Risk Management is the process of identifying, assessing and prioritizing risks and coordinating resources to minimize negative outcomes. It starts with identifying potential risks that face your business – risks could be internal or external. Things like the weather, your employees or stakeholders, could all be potential threats to the well being of your business.
Once you have identified all the risks you will need to assess the potential harm each threat could have on your business. By identifying the severity of impact and the probability or possibility of each risk you can create a risk management plan.
There are different types of risks and threats to the continuation and longevity of your business. Objective type risks are associated with things that can impact the outcome or objective your business is trying to achieve. What are the objectives of completing a project – what types of events can delay or stop the continuation and finalization of a project – lack of materials – work stoppages due to employee or weather issues, you must define all potential risks so you can manage or plan for them.
Scenario based threats can help you determine various scenarios that could negatively impact your business. There may be common threats to your type of business that similar businesses face that can help you assess and plan for. Charting all scenarios through, identification, assessment, probability, and potential outcomes can help you manage your risk.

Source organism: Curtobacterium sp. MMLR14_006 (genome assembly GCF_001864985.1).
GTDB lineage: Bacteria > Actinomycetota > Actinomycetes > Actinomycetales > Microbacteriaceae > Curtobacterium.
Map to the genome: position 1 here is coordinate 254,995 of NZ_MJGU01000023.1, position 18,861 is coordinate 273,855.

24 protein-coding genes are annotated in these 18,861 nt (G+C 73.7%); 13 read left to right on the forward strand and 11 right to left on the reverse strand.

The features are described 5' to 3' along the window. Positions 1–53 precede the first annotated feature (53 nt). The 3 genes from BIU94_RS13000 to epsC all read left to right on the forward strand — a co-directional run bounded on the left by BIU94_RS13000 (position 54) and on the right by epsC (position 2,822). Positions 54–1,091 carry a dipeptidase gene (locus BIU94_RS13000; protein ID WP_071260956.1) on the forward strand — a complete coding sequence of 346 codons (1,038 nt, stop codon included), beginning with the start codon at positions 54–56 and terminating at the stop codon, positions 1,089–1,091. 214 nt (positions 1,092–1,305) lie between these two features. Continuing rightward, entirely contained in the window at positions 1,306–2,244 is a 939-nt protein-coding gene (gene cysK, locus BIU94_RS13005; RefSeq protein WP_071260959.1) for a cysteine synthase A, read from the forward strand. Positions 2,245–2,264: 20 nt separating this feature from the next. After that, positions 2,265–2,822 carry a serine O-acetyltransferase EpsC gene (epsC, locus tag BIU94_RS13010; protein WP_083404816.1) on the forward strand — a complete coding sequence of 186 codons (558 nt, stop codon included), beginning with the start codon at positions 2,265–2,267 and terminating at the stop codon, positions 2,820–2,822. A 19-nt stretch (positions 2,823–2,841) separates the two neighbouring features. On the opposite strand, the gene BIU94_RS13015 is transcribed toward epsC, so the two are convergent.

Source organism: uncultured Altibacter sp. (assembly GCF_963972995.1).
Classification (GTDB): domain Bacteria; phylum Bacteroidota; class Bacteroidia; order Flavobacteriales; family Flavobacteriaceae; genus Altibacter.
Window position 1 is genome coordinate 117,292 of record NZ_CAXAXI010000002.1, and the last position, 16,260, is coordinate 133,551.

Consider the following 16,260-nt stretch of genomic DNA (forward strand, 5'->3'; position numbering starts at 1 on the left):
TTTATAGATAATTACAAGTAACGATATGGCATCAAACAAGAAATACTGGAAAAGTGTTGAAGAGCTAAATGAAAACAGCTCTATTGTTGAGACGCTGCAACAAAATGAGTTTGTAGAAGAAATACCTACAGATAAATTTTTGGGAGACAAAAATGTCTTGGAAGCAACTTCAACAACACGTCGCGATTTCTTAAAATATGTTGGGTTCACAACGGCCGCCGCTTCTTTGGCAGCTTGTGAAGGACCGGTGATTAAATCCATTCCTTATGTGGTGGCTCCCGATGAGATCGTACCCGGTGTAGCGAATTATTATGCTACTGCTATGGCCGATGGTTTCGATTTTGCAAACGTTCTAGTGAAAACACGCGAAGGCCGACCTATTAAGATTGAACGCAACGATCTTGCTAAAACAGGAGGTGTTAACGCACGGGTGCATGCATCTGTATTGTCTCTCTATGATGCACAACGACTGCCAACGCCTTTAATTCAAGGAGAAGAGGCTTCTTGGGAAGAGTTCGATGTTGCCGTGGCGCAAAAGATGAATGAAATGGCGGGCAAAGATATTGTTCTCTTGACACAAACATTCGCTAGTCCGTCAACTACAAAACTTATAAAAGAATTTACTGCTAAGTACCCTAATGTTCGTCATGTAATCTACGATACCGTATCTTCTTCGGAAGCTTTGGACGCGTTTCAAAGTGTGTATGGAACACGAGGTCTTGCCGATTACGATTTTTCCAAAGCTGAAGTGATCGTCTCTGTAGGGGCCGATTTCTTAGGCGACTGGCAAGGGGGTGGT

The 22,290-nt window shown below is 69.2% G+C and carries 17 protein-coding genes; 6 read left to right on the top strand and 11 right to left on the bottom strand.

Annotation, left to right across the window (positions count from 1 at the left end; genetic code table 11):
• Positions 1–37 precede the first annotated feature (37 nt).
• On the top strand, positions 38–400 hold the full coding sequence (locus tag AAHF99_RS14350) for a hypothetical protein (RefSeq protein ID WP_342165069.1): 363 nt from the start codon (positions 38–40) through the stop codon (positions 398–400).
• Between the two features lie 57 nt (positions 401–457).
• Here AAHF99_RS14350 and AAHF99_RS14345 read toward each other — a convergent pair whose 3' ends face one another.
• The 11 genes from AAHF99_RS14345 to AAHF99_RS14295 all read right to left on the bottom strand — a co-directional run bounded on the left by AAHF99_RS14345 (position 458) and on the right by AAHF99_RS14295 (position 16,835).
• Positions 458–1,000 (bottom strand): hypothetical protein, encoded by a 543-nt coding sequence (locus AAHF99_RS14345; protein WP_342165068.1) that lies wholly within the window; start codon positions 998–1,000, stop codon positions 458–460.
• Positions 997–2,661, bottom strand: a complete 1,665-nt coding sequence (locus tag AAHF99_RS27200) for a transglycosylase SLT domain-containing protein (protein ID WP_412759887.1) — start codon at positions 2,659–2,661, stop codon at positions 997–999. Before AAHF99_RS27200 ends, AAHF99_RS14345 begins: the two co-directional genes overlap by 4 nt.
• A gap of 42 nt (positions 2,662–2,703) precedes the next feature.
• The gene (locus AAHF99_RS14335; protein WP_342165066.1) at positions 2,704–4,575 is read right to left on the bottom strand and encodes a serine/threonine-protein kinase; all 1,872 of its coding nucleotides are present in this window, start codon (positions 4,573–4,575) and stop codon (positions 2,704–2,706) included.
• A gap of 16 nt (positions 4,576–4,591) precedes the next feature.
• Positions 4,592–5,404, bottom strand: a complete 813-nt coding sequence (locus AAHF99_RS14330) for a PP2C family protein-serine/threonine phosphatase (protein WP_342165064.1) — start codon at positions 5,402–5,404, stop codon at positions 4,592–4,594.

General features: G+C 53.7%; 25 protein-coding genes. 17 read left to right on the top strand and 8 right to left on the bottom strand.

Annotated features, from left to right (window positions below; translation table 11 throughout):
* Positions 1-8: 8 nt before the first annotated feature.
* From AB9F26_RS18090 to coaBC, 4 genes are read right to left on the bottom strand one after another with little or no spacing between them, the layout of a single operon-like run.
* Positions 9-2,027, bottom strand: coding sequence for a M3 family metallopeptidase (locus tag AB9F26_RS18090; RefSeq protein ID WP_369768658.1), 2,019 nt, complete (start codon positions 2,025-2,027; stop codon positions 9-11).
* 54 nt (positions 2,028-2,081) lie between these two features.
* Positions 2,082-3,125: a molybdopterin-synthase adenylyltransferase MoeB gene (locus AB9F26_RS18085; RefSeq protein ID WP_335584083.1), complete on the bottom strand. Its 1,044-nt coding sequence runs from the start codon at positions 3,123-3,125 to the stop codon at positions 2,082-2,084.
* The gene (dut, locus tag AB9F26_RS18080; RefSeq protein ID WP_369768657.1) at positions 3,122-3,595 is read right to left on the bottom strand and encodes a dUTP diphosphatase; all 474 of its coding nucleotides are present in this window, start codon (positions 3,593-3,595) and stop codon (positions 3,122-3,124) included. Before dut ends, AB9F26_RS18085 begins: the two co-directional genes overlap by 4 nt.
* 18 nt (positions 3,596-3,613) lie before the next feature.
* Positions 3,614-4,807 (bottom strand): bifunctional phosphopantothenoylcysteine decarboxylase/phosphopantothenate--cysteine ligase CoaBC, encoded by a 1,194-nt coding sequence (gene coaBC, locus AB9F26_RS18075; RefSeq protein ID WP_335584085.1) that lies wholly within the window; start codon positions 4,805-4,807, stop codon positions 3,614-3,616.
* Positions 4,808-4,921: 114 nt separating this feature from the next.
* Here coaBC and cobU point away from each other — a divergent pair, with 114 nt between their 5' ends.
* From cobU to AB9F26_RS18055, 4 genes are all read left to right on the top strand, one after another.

Potential risks once identified and assessed fall into 4 categories: Avoidance – how can you avoid the potential risk, Reduction – how can you reduce or mitigate the risk, Sharing – how do you share the risk, and Retention – you accept the risk and budget or plan for it.
Risk Avoidance is the act of avoiding the activity that creates the risk. By avoiding the activity you also lose the potential gains that could be made with the risky activity.
Risk Reduction means reducing the severity or possibility of risk. Perhaps you have a novel idea that you know others could copy – creating barriers or making it harder to copy means others will take longer to get into your market or it will at least slow down the competition – it doesn’t take away the risk it just reduces it.
Risk Sharing involves the sharing of the risk or potential loss with others. Insurance is a great example in this scenario, the potential loss you could face could be covered by paying for insurance and have the insurance company bear the bigger impact should the threat materialize.
Risk Retention is accepting the loss or gain from when a risk occurs. Plan for it, by being ready and having a plan in place you are mitigating the potential for greater loss.
Whatever the potential risks you have in your business creating a risk management can help you mitigate and recover from the things that threaten the longevity and sustainability of your business.